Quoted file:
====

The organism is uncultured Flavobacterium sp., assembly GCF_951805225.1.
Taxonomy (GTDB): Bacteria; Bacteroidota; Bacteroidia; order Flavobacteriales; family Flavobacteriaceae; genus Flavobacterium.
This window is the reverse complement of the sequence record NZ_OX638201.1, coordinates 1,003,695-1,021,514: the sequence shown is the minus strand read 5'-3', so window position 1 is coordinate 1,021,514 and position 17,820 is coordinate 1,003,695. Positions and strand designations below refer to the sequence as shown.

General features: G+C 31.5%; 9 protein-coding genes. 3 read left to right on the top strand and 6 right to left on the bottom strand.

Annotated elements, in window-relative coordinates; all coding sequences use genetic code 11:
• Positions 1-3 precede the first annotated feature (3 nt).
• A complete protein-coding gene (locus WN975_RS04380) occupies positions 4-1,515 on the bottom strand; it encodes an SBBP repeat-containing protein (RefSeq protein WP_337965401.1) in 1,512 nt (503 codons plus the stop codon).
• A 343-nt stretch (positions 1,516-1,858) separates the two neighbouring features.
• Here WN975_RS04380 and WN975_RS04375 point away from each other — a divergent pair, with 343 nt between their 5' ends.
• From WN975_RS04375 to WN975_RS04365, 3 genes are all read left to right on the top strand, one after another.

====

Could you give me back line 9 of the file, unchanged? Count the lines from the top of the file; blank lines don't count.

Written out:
• Here WN975_RS04380 and WN975_RS04375 point away from each other — a divergent pair, with 343 nt between their 5' ends.